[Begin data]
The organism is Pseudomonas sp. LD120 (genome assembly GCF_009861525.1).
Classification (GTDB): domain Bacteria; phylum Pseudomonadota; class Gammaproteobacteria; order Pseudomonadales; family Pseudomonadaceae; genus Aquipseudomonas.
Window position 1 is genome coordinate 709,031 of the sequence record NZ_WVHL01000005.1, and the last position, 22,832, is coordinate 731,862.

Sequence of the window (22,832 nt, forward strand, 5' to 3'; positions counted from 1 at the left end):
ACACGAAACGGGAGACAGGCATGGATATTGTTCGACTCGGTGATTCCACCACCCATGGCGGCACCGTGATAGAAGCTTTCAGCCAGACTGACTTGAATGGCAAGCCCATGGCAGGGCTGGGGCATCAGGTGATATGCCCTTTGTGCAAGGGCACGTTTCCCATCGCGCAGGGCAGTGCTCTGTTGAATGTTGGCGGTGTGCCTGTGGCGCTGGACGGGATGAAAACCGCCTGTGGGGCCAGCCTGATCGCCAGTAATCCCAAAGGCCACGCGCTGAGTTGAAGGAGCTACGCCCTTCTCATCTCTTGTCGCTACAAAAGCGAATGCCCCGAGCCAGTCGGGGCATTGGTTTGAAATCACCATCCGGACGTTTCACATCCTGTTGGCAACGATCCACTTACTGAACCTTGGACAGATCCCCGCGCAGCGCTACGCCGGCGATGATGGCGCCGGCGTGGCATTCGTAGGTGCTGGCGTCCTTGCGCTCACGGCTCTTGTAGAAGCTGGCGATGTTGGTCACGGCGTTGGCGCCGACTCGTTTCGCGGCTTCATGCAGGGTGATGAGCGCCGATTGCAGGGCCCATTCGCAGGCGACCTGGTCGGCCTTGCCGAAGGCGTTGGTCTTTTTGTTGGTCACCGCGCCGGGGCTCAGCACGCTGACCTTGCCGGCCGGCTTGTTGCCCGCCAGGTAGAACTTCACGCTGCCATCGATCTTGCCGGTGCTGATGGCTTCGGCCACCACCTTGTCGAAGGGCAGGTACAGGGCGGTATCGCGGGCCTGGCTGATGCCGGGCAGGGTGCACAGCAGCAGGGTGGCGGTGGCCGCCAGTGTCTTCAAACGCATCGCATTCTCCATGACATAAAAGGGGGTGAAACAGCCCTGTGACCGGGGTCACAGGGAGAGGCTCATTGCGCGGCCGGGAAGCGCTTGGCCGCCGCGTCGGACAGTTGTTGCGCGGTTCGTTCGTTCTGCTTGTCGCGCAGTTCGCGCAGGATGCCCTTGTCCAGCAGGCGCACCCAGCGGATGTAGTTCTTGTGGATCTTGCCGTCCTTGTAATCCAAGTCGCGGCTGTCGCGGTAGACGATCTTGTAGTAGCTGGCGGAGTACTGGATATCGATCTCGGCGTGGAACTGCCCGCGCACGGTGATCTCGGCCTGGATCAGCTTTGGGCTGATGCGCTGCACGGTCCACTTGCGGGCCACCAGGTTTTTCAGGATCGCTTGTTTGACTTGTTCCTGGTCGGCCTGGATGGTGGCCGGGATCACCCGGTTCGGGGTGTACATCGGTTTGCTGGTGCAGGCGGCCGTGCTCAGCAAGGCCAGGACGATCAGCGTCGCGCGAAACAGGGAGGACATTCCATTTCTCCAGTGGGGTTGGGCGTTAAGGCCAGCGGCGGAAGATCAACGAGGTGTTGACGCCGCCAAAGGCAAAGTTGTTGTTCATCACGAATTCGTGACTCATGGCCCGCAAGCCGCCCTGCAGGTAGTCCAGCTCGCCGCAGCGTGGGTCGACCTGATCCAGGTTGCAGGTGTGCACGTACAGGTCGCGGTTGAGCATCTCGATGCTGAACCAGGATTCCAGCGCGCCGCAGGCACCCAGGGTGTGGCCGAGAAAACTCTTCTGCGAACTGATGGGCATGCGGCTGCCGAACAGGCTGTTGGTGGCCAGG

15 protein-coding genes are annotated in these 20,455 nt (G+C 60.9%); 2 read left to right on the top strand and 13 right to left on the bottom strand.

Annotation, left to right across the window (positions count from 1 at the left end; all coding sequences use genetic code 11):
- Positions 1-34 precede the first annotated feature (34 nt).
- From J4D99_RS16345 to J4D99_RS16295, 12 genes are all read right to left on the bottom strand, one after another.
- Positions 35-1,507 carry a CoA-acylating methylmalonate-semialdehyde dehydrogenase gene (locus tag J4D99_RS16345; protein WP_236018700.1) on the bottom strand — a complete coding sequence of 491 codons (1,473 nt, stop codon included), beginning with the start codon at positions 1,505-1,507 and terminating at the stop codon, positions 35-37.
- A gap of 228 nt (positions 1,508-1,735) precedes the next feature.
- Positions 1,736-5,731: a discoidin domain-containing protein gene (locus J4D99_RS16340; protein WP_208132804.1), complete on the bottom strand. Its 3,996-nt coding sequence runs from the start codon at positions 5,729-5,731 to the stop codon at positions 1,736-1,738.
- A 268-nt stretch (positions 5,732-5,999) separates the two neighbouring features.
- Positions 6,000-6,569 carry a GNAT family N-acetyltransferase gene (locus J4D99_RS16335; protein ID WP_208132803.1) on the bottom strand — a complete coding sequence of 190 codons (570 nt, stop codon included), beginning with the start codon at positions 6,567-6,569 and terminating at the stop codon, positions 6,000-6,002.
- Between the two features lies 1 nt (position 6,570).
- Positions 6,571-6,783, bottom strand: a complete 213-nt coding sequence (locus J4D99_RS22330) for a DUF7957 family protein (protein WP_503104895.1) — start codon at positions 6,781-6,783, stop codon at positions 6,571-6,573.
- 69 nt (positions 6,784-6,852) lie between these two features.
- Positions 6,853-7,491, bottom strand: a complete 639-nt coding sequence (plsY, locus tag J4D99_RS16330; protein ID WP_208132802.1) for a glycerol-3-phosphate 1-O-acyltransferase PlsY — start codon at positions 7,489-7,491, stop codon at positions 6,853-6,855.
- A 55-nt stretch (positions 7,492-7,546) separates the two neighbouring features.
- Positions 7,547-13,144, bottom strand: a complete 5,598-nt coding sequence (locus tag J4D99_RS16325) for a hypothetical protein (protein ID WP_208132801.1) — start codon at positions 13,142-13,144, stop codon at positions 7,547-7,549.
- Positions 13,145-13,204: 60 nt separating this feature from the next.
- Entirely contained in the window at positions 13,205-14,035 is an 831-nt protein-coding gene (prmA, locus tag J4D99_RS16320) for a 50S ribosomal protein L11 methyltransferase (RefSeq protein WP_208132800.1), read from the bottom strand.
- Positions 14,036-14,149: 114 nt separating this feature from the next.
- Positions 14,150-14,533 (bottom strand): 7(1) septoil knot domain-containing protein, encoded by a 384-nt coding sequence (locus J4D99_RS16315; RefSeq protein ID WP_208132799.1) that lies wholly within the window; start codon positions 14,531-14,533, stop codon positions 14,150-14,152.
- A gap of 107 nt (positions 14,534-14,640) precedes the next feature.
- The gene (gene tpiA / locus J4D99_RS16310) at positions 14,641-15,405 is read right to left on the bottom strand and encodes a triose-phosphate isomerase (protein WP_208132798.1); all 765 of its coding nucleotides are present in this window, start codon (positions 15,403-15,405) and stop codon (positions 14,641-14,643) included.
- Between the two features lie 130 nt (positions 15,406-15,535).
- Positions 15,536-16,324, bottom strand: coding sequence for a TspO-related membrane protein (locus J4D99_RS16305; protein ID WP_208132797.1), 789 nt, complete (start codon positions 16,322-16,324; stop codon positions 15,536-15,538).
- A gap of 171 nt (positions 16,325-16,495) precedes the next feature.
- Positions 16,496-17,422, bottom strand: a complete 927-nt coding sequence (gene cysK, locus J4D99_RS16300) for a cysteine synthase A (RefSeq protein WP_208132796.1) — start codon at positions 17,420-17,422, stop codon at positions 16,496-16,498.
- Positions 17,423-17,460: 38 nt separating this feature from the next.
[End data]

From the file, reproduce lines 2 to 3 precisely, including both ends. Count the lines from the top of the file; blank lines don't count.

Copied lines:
Classification (GTDB): domain Bacteria; phylum Pseudomonadota; class Gammaproteobacteria; order Pseudomonadales; family Pseudomonadaceae; genus Aquipseudomonas.
Window position 1 is genome coordinate 709,031 of the sequence record NZ_WVHL01000005.1, and the last position, 22,832, is coordinate 731,862.